Mock draft: Round 2, Version 4.0

Predicting the first round of the NFL draft is hazardous enough, but's John Holler takes his annual stab at the second round as well.

OVERVIEW: There has been a lot of movement in the second round, as teams solidify their lists of needs. Unlike the first round, where many of the top picks are done by taking the best athlete available, the second round is typically where teams address pressing needs if unfulfilled in the first round. This may be much more of a true needs measuring stick than the first round, since teams see talent here they hope can step in immediately and more times than not, are chosen to fill a specific need area.
1. Detroit Lions
Larry English, OLB/DE, Northern Illinois - With their first two picks, the Lions have tabbed a quarterback of the future and a presence at inside linebacker. English helps fill another piece of the puzzle. He has the ability to play as an outside rush linebacker in the Detroit 3-4 or, at a minimum, be a third-down pass-rush specialist early on. The Lions have a chance to add some serious building blocks to their team in this draft and English would be the gamble-on-greatness that could help the franchise climb away from Ground Zero.
2. New England Patriots (from Kansas City)
Alex Mack, C/G, California - Nothing is certain with the Patriots, who love to trade up or down. With three picks in this round, anything is possible. Both starters (Logan Mankins and Stephen Neal) are unrestricted free agents at the end of the season and it is unlikely the Pats will re-sign both. While coming out of college as the top-rated center, Mack has the skill to play either center or guard. The Pats love flexibility and he brings it in spades.
3. St. Louis Rams
Kenny Britt, WR, Rutgers - The Rams jettisoned both Torry Holt and Drew Bennett in the offseason and need a replacement. Britt is big and strong and has many of the same intangibles that made guys like Brandon Marshall and Terrell Owens stars in this league. Teamed with Donnie Avery, he could give the Rams stability at the wide receiver position for years to come and help their fans forget that they released Holt after many solid seasons.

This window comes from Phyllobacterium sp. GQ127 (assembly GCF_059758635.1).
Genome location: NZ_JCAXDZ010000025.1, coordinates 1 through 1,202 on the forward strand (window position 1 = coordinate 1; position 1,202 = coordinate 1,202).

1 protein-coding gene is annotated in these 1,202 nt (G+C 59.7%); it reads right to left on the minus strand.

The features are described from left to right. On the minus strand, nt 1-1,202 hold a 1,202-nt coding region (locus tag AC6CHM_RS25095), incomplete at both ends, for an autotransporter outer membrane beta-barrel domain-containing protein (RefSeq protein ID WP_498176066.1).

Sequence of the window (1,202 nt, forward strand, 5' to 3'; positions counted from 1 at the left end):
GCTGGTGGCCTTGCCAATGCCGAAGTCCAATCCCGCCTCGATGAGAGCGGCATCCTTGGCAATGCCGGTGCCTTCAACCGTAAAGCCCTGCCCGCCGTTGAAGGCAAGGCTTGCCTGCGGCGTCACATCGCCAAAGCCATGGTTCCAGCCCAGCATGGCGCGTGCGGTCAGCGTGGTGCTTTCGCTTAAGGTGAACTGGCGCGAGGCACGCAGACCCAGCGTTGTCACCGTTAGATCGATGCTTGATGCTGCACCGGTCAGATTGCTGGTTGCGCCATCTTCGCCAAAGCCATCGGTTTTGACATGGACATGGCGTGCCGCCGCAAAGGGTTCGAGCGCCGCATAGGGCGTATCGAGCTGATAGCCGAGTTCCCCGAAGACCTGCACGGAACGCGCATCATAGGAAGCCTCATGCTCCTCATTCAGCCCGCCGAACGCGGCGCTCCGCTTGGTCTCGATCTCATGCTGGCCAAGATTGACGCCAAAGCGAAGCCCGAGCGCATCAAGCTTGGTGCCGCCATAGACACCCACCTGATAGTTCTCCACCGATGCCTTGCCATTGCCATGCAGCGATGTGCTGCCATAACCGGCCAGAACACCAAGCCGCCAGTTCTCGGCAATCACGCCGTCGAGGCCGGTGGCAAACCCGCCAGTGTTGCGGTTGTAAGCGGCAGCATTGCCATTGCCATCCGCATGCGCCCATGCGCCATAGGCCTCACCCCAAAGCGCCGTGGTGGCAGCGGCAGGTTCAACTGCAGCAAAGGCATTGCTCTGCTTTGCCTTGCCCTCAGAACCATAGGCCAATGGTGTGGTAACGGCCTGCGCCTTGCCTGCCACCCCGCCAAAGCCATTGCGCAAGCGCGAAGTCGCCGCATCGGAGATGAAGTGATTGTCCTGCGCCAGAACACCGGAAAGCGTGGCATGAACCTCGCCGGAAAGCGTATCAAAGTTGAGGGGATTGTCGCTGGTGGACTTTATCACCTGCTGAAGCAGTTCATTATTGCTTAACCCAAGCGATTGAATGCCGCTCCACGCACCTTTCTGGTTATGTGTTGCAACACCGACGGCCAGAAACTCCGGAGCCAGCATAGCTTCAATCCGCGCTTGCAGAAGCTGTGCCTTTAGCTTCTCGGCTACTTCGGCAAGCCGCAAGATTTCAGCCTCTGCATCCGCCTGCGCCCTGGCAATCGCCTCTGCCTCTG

4. Cleveland Browns
LeSean McCoy, RB, Pitt - While we aren't 100 percent convinced the Browns may not try to move in the first round to take Beanie Wells, if they go the defensive route as we are projecting, they still need to address the running back position. Jamal Lewis doesn't have a lot of tread left on the tires and is nearing the point where veteran RBs tend to break down quickly and permanently. McCoy has a lot of the between-the-tackles quickness of a player like Clinton Portis and could be primed to take over playing time as the year progresses.
5. Seattle Seahawks
Darius Butler, CB, Connecticut - Having grabbed a quarterback in the first round, the Seahawks need to address defense, most noteworthy being the need for help in the secondary. Butler is a physical corner that the Seahawks would like to line up opposite Marcus Trufant and has the skills to be a nickel corner at a minimum and, at a maximum, push Kelly Jennings and Josh Wilson immediately for the starting right corner position.
6. Cincinnati Bengals
Michael Johnson, DE, Georgia Tech - Scouts will tell you that teams are built in the trenches and no franchise needs building more than the Bengals. Having snapped up offensive tackle Eugene Moore in the first round, the Bengals turn their attention to defense. While not the most well-rounded defensive end in the draft, his ability as a pass rusher is paramount to what the Bengals have been lacking on defense the last couple of years, making him an impact player who has the upside to grow into a solid pro.
7. Jacksonville Jaguars
Fili Moala, DT, USC - The Jags tried to address this area last year by bringing in veteran Rob Meier, but he didn't fit as well as hoped. Moala is a big run-stuffer who can take some of the heat off John Henderson and help return the Jaguars defensive front into something less embarrassing than last year.